In The Culture of Time and Space, Stephen Kern notes that impressionist artist Cezanne, “wanted to fuse perceptions and conceptions—the way we see things from a single point of view and the way we know them to be from a composite of views. Experience tells us that the opening of a vase is circular but when viewed from the side we see it as an ellipse. Cezanne combined these two perceptions visually with multiple perspectives (Kern, 142).” Similarly, Ian Frazier, in his book Travels in Siberia, combines the stereotypical expectations of Siberia, with rich history and his own experiences traveling across Siberia. He explores stereotypes and preconceived notions, bringing a new perspective to an area of the world that seems to remain detached in an era of constant communication. Ultimately, however Frazier leaves Siberia with an unfinished understanding of it. Although Frazier manages to shed light on cultural and historical factors which shaped Siberia, and manages to make a place as remote as Siberia, seem both familiar and charmingly foreign, Siberia remains in “incomplete grandiosity” that it started out with in the beginning of the book.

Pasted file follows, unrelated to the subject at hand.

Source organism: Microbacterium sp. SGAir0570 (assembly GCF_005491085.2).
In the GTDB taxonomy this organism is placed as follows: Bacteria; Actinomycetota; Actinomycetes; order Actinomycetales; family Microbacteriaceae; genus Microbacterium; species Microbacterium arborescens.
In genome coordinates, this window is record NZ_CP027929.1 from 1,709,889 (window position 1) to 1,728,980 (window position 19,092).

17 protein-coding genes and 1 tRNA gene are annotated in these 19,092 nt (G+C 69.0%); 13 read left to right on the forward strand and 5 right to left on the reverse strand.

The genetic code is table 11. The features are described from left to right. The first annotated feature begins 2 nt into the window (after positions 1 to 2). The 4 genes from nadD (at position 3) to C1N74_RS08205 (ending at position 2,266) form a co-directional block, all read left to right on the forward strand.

Kern claims that the encroaching “railroads ended the sanctity of remoteness…” and that “the telephone permitted businessmen to buy and sell from afar without leaving their offices and at the same time expanded their “territory” and forced them to reach out further (Kern, 213-215).” He also notes that Jules Verne’s novel “[Around the World in Eighty Days] projected a new sense of world unity [in the early 19th century] that became ever sharper in the decades that followed as the railroad, telephone bicycle, automobile, airplane, and cinema revolutionized the sense of distance(213, Kern).” Technology increasingly makes the world seem smaller, more accessible, and more relatable, yet Siberia, which Ian Frazier seeks out in his book Travels in Siberia, escapes that accessibility. Siberia remains an indescribable, undefined, borderless landscape of ice and exiles. Siberia, like Russia described in the “lines by Tyutchev…cannot be understood by the mind…cannot be measured by ordinary measure: She has her own particular stance—all you can do is believe in her (Frazier, 191).” In the minds of Americans Siberia became a cultural symbol of social exile, while “Russians from Moscow and St. Petersburg tend to have exaggerated ideas about Siberia” as well (Frazier, 152). For all of Frazier’s attempts to find a common ground between America and the Russia he has fallen in love with, he finds that despite the similarities between small towns in Russia and in America, he doesn’t “think anyone who saw Yakutsk would be reminded of Elwood, or of a place like it. Elwood is another small American town that has passed through stages of early settlement, enthusiastic development, industrial boom, and recent decline. In those terms, its frontier years ended ages ago. Yakutsk,[representative of Siberia] on the other hand, is still a frontier place, still hanging on to the writhing wilderness by its fingernails (Frazier, 390).”